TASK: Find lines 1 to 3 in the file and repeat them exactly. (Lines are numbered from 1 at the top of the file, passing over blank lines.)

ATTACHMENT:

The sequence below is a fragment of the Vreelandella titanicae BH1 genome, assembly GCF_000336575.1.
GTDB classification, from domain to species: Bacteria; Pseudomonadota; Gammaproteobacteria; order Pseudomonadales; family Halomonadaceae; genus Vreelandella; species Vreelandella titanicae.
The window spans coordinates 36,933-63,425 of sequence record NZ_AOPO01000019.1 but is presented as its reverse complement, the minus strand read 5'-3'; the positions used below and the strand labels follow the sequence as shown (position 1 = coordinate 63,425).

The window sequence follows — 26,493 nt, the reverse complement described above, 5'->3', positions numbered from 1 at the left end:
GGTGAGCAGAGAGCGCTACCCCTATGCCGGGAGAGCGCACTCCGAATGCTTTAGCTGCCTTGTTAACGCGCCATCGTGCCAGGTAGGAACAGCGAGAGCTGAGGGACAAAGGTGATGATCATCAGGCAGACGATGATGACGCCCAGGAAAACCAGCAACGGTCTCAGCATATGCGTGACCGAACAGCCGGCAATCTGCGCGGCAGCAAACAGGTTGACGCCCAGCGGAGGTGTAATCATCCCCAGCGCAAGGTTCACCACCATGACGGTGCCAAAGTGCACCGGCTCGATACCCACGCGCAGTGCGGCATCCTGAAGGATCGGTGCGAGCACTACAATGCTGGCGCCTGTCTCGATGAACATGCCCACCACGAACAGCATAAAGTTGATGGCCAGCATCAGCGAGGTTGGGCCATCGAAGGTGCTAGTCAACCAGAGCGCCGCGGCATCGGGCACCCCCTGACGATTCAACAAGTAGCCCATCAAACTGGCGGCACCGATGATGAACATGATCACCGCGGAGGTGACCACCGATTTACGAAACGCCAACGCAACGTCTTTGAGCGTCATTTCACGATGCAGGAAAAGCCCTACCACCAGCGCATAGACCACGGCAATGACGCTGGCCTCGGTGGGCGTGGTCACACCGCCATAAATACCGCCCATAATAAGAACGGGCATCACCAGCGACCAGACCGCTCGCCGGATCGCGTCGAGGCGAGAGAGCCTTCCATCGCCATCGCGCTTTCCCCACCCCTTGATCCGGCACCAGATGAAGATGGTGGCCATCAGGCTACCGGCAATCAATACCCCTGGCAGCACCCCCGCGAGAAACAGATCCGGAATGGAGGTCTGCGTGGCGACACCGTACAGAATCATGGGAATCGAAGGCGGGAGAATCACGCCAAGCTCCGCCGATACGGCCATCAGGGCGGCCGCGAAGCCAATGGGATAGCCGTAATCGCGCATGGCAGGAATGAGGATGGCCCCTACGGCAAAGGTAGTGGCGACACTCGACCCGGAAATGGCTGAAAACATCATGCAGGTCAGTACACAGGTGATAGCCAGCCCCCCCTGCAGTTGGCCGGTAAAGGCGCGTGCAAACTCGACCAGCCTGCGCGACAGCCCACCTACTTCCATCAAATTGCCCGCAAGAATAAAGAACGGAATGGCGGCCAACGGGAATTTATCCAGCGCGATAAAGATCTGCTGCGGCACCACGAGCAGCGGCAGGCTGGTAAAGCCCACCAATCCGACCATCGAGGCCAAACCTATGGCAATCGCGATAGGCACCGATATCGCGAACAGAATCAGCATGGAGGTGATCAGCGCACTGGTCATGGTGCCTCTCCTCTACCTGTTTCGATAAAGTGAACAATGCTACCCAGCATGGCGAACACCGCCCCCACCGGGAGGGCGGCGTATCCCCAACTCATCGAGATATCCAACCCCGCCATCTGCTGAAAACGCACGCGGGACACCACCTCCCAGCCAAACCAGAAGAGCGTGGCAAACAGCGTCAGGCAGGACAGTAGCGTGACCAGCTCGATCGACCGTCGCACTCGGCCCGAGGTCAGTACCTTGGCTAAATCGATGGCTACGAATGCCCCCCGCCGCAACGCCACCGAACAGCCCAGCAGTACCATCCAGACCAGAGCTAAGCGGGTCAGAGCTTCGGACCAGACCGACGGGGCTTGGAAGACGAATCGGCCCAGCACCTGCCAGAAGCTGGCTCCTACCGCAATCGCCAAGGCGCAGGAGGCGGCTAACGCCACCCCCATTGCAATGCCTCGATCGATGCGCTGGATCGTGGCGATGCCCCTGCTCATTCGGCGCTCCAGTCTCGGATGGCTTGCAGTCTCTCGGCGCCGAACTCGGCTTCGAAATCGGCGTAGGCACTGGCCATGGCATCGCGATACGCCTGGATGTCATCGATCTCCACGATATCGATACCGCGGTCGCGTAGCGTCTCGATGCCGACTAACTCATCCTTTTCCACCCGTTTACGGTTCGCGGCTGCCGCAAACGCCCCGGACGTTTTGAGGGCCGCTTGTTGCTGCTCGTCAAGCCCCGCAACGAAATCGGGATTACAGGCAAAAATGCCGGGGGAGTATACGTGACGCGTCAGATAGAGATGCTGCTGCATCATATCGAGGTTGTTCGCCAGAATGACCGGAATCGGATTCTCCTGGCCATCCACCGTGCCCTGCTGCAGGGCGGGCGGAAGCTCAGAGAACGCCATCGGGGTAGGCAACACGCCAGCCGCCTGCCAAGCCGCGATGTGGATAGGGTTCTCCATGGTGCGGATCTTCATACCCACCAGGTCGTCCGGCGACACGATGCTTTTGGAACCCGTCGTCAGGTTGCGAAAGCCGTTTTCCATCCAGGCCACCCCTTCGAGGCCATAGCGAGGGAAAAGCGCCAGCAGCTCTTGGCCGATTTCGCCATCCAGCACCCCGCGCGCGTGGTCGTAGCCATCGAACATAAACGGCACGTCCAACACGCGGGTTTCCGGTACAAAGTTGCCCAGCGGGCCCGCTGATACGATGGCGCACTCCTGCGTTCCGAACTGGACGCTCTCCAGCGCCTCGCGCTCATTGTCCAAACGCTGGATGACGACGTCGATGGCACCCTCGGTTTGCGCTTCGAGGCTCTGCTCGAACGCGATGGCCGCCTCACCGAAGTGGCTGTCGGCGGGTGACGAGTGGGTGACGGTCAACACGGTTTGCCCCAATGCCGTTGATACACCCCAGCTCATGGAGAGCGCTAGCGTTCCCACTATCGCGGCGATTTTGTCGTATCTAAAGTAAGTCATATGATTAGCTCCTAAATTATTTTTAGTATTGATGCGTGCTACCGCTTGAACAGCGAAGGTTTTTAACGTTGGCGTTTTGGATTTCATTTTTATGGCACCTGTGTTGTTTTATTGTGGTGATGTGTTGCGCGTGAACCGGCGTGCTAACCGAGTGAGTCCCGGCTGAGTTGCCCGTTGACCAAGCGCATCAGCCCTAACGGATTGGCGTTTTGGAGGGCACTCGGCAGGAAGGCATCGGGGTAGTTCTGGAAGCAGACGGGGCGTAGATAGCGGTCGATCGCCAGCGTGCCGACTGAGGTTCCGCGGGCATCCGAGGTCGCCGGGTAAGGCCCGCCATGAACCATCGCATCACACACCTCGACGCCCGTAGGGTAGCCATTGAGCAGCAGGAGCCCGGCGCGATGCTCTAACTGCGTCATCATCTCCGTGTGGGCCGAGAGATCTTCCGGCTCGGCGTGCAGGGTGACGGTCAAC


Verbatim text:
The sequence below is a fragment of the Vreelandella titanicae BH1 genome, assembly GCF_000336575.1.
GTDB classification, from domain to species: Bacteria; Pseudomonadota; Gammaproteobacteria; order Pseudomonadales; family Halomonadaceae; genus Vreelandella; species Vreelandella titanicae.
The window spans coordinates 36,933-63,425 of sequence record NZ_AOPO01000019.1 but is presented as its reverse complement, the minus strand read 5'-3'; the positions used below and the strand labels follow the sequence as shown (position 1 = coordinate 63,425).